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A Sociological or Theological Reading of Christianity?

The Case of the Chinese Church

Common sense would tell us that what stands at the core of Christianity is its theology, polity, and mission. But when we come to Christianity in China, it is Chinese Christianity’s social impact and its implications for issues such as human rights and China’s international relations, rather than its pastoral and theological developments and challenges, that have received disproportionately large attention in the Western press in the recent decades.

There are a variety of reasons behind this peculiar phenomenon, ranging from the geo-political concerns of the West to the unusually large role the state plays in affecting the fate of Christianity in the Chinese context. One of the key reasons that I would like to highlight here is the different methods and approaches with which we observe and interpret Christianity in China. In fact, this factor leads to a larger issue: how do we read Christianity in general?

Religion is a very complex social phenomenon that can be studied from multiple angles and perspectives. It is no wonder that the nature of religious studies is inter-disciplinary. However, this complex nature also poses many challenges. One of those challenges is that different disciplines can draw very different—even opposite—conclusions about the same aspect of the same religion. Even more difficulties arise when the scholars in one discipline begin to cross boundaries of other fields of study, and claim universal applicability for their conclusions.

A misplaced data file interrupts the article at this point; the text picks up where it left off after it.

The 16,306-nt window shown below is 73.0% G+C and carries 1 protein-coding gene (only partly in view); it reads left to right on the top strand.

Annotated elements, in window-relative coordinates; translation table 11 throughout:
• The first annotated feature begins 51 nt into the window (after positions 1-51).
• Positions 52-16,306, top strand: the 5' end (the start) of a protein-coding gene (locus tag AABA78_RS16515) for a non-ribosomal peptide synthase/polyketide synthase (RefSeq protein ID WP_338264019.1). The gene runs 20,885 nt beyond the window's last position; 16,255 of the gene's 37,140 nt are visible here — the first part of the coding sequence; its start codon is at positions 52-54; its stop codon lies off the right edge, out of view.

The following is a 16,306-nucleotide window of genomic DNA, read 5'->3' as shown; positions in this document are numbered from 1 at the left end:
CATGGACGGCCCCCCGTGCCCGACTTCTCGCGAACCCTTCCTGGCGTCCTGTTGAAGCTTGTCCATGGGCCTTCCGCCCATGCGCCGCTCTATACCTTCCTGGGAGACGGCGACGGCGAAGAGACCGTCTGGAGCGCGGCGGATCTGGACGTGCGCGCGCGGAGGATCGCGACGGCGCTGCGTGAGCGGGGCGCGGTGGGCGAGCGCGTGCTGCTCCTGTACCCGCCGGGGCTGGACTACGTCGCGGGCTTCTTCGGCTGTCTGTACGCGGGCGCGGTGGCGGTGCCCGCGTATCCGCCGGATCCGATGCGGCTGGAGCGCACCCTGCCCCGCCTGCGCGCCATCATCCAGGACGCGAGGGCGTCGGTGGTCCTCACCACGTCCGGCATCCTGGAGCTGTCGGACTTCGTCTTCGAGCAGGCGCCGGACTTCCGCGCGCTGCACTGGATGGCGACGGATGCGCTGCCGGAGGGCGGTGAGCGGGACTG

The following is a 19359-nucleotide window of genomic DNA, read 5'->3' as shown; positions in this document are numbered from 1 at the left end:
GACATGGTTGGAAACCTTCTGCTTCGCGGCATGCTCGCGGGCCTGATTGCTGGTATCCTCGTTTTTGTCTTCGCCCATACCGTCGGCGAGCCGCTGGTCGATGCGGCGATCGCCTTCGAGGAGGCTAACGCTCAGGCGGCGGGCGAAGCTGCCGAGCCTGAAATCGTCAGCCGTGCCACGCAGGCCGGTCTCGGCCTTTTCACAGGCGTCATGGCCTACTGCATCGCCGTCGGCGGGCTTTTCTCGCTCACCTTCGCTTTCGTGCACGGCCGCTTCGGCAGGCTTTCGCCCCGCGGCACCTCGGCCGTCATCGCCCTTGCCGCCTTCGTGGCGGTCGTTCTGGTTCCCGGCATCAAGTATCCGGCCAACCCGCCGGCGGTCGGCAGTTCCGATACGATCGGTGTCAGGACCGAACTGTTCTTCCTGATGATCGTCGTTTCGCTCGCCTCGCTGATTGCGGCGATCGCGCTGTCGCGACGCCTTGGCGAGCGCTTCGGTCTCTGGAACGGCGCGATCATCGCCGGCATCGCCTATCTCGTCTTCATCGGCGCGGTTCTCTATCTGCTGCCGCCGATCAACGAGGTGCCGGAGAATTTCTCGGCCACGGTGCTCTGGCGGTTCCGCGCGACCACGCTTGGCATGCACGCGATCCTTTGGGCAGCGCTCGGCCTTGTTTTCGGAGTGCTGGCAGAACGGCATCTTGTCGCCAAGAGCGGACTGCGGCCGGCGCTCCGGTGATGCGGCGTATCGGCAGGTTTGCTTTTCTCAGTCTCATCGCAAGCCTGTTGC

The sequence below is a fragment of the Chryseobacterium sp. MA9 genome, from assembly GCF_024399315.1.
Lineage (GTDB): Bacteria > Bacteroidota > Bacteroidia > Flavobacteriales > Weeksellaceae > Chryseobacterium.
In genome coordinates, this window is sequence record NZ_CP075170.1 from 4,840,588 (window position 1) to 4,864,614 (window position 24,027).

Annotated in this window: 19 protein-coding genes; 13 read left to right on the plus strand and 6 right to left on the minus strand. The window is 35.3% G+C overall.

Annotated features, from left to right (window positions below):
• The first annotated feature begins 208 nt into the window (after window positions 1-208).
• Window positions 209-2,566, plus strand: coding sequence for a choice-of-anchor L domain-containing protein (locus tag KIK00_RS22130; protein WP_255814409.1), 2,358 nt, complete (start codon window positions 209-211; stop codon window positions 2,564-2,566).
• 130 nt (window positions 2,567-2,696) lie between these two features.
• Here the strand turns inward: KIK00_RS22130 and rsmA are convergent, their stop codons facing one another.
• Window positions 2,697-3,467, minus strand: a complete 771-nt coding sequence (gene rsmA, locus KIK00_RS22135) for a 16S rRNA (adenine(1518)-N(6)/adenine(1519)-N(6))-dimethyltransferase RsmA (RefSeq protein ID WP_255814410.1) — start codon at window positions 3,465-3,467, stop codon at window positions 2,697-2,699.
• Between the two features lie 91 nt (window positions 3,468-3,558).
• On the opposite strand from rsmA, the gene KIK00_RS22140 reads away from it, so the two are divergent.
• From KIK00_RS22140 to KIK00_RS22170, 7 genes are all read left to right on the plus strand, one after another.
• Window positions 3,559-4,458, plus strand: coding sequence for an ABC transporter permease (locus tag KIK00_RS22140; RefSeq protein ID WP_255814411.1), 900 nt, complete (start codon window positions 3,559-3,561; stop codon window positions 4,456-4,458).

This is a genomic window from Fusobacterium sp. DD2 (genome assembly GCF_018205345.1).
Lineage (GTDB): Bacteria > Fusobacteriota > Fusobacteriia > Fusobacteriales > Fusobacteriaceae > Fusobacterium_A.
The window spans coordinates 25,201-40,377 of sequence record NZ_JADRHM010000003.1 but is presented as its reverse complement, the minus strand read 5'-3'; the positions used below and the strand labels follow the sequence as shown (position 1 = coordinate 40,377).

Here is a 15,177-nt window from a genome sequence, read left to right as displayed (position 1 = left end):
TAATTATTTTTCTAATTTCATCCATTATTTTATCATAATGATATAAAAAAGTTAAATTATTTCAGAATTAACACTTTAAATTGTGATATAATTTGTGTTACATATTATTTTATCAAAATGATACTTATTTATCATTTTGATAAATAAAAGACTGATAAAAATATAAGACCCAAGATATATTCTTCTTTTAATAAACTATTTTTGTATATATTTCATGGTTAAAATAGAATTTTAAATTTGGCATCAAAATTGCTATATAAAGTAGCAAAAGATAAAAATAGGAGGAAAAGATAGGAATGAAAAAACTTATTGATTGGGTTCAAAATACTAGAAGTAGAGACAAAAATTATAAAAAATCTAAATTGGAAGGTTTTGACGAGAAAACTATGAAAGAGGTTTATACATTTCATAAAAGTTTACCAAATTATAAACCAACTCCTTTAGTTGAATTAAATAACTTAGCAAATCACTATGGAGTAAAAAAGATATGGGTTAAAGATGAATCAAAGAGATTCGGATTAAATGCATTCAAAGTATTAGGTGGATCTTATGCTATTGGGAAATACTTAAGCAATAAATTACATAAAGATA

A good example of this is how differently theologians and sociologists approach and evaluate the establishment of classical Christendom in the West.

Traditionally the church’s transition from a persecuted minority to the state religion is viewed as a great triumph by the church and its theologians. However, in recent decades, increasingly it is being considered a tragedy and betrayal of the vision of the early church. In theological circles, the notion of a “Christian society or nation” is very much doubted or even discredited, and the focus has shifted from number and size of the Christian population to their discipleship, from quantity to quality of the Christian community.